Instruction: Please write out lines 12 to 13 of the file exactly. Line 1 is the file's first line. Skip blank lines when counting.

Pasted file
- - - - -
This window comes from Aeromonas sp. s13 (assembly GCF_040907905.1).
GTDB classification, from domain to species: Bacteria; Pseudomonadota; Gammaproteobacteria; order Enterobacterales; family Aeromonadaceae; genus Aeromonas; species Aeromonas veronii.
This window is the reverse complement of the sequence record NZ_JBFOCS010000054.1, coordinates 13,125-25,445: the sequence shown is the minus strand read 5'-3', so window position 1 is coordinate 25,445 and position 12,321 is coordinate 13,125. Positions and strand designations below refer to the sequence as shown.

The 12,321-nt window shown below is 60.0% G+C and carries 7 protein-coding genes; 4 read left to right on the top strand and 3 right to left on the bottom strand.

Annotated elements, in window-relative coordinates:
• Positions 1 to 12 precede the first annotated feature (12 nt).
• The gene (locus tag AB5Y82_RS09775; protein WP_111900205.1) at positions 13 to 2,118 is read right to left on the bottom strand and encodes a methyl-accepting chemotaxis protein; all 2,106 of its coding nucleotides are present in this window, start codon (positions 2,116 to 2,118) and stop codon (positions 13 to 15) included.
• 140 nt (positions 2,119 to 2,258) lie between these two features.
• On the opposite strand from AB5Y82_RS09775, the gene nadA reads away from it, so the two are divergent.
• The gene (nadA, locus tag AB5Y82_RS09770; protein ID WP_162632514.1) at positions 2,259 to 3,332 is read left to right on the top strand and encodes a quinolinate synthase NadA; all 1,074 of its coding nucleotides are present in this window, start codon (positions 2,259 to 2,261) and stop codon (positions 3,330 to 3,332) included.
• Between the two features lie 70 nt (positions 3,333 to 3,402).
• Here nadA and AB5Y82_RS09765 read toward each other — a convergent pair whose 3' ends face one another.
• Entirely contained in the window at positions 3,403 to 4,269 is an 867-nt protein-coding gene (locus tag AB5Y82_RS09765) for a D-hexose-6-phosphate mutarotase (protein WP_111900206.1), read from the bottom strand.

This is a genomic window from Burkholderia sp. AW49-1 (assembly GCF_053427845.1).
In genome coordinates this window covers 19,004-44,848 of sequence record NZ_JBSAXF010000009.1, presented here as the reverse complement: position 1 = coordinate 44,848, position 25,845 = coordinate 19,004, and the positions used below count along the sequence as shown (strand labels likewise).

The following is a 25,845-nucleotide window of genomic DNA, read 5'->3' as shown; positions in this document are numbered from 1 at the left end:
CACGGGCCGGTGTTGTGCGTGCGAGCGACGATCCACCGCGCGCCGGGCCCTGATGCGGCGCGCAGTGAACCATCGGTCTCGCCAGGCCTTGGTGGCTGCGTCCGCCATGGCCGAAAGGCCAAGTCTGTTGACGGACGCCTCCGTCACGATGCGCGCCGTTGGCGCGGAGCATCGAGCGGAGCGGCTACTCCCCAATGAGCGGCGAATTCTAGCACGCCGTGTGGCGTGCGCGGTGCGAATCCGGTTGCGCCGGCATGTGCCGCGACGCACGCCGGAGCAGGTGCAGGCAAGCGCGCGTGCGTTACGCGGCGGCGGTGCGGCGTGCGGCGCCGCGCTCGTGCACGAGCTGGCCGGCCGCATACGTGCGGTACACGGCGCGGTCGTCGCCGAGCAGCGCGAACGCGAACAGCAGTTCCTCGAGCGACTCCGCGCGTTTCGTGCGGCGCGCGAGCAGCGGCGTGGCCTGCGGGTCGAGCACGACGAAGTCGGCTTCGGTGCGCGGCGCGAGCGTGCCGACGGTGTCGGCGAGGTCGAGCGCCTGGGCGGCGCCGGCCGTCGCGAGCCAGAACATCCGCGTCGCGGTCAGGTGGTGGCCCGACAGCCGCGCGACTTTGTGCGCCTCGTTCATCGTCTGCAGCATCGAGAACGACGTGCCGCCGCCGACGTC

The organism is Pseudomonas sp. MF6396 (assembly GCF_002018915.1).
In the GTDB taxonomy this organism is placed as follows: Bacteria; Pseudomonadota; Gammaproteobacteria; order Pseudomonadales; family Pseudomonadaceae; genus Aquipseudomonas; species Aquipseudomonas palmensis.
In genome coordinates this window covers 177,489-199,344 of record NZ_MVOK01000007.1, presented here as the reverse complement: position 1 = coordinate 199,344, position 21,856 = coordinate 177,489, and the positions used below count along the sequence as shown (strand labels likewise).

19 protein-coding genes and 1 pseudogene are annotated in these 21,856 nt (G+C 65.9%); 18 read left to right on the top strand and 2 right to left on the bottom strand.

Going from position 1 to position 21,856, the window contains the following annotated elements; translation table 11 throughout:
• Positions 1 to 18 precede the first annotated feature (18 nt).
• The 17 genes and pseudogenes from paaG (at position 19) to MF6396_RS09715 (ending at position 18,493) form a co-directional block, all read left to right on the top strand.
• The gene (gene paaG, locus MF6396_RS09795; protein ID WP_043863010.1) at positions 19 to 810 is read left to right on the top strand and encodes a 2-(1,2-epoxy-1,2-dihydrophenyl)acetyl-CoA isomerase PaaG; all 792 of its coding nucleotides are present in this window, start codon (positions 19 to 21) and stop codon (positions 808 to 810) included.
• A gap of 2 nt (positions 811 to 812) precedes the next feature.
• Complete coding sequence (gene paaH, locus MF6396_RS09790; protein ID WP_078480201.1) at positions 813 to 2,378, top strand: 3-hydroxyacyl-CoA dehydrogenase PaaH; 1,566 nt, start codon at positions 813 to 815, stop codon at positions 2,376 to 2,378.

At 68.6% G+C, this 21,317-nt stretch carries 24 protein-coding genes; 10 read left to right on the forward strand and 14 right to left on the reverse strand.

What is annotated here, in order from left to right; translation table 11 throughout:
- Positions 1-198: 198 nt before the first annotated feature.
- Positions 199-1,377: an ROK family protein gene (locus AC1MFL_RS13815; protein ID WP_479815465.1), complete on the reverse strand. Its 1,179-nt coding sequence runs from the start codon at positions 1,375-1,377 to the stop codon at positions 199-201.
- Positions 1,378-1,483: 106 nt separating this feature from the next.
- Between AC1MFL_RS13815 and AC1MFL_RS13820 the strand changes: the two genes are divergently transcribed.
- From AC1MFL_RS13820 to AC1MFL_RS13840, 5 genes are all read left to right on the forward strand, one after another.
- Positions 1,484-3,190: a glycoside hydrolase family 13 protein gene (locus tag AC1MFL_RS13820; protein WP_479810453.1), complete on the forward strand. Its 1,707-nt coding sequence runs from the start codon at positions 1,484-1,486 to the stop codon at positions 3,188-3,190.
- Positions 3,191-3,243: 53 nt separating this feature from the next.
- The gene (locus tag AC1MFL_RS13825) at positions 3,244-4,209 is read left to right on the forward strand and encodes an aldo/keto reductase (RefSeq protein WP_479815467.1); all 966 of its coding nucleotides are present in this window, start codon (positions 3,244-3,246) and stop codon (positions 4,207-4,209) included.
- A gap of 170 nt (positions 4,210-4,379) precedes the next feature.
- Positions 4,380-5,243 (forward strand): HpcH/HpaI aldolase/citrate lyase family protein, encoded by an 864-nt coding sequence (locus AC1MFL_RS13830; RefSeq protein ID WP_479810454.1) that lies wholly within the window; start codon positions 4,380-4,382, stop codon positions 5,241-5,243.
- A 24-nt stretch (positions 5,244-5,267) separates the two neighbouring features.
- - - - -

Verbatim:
• Here nadA and AB5Y82_RS09765 read toward each other — a convergent pair whose 3' ends face one another.
• Entirely contained in the window at positions 3,403 to 4,269 is an 867-nt protein-coding gene (locus tag AB5Y82_RS09765) for a D-hexose-6-phosphate mutarotase (protein WP_111900206.1), read from the bottom strand.